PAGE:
UPDATED: FDA grants BMS's novel Opdivo accelerated approval for advanced melanoma
- The U.S. FDA on Monday granted accelerated approval to Bristol-Myers Squibb's anti-PD-1 monoclonal antibody, Opdivo, for treatment of unresectable melanoma and advanced melanoma in patients who no longer respond to drugs. "Opdivo is intended for patients who have been previously treated with ipilimumab and, for melanoma patients whose tumors express a gene mutation called BRAF V600, for use after treatment with ipilimumab and a BRAF inhibitor," wrote the agency in its announcement.
- This is the second of the novel new PD-1 inhibitor drugs to be approved by the FDA in 2014, the first being Merck's Keytruda (approved for secondary treatment of melanoma back in September).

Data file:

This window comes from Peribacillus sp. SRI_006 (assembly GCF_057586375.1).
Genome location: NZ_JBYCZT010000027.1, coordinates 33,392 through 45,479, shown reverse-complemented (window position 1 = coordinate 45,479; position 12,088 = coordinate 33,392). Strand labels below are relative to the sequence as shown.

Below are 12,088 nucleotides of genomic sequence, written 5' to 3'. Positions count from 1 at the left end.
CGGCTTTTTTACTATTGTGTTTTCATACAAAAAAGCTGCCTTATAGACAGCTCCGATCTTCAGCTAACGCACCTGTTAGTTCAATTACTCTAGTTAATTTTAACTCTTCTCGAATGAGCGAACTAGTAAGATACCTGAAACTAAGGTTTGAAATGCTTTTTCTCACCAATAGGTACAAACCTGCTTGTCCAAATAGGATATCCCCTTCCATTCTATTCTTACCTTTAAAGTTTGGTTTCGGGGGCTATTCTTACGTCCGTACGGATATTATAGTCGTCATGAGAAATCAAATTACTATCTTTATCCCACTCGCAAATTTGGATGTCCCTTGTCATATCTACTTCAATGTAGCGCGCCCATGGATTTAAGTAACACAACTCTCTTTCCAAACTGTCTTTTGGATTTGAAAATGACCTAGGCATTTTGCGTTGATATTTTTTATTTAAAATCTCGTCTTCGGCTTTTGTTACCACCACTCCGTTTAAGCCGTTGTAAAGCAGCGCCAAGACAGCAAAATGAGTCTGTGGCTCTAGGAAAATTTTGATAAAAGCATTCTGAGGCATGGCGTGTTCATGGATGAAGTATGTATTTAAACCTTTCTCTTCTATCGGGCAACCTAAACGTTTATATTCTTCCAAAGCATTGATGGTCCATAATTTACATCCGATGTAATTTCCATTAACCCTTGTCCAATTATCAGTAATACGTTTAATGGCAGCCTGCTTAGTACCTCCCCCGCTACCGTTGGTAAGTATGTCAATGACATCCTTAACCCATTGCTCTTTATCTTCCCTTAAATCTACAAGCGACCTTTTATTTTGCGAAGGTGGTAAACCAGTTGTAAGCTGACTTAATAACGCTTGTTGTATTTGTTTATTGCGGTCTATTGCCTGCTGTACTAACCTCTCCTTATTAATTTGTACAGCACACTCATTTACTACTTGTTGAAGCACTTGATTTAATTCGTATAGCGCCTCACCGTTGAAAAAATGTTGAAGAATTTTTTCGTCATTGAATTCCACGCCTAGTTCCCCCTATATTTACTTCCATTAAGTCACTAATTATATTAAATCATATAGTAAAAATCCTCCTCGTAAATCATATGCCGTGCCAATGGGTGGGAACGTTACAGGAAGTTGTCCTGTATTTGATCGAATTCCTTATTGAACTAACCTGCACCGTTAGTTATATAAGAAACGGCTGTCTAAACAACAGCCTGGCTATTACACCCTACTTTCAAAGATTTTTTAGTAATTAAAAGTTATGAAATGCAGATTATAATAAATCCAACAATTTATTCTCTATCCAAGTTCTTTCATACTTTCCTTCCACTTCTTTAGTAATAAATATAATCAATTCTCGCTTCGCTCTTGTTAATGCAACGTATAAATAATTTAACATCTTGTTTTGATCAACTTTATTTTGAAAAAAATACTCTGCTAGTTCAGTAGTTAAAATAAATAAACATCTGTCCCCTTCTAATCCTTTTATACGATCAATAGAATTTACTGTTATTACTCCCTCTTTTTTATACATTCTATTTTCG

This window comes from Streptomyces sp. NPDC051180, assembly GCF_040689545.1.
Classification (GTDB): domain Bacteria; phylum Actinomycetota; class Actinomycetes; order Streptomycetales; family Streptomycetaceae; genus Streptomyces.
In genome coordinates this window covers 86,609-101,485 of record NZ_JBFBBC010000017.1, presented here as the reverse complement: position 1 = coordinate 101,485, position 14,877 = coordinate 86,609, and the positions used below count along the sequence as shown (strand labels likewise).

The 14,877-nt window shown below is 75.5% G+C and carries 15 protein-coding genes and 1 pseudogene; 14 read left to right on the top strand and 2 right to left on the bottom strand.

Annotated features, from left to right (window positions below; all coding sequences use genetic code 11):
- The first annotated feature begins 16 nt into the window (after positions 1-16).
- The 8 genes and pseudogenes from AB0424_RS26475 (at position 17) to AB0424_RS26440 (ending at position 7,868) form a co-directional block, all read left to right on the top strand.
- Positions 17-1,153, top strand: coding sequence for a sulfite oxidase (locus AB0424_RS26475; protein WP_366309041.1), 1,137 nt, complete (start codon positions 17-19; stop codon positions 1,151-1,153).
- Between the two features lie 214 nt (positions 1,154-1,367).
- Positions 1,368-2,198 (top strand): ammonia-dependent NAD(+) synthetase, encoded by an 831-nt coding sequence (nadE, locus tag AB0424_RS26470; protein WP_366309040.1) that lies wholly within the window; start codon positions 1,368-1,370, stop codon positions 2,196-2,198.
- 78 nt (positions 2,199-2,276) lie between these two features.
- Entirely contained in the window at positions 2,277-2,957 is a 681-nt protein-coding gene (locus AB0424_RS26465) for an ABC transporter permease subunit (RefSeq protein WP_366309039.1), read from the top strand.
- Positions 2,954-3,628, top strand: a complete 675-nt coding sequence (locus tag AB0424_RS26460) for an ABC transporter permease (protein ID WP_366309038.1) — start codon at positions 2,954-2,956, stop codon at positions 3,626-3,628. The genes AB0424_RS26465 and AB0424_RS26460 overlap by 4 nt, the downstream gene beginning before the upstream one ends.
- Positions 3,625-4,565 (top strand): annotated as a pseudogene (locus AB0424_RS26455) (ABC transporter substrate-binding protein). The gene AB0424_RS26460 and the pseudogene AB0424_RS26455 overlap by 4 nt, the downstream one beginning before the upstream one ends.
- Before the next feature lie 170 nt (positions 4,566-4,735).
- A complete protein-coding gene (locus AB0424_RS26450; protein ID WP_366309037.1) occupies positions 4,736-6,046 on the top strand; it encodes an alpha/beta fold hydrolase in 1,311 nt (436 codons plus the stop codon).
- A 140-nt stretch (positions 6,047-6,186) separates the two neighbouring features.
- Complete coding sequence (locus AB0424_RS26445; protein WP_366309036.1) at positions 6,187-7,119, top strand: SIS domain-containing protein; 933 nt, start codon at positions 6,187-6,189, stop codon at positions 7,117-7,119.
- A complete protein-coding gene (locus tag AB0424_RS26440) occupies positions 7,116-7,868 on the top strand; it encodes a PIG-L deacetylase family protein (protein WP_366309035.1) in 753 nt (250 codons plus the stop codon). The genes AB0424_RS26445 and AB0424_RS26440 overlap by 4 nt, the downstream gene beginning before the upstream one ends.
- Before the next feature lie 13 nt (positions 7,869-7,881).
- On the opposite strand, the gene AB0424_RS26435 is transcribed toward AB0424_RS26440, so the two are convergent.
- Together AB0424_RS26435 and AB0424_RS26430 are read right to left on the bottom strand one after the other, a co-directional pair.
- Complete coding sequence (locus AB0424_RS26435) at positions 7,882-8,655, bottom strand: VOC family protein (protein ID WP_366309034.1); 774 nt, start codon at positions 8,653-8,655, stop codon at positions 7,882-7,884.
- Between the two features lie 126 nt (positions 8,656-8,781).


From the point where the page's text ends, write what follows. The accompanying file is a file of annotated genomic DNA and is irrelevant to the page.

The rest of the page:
- Opdivo's approval comes more than three months before the drug's PDUFA date of March 30, 2015. As BioPharma Dive reported last week, it was expected to be the biggest drug launch of 2015, but Christmas seems to have come three days early for BMS. It will cost $12,500 per month for a typical patient.
BioPharma Dive reported last week that Opdivo was expected to have sales of $658 million next year and $7.122 billion by 2020—and that was assuming that approval would not be granted until 2015. All eyes are going to be on BMS's marketing strategy and the success of its sales push next year.
Even though Merck won the first U.S. approval of an anti-PD-1 monoclonal antibody this year, BMS's Opdivo has shown higher response rates in various cancer trials, which has led analysts to believe that it might become the go-to option in this new therapeutic class.
But as evidenced by this morning's stunning announcement by U.S. pharmacy benefits giant Express Scripts that it would exclusively offer AbbVie's newly-approved hep C drug over Gilead's Solvadi/Harvoni thanks to a discounted price tag, efficacy alone may not determine the winner in the immuno-oncology wars. Price matters, too, in a big way.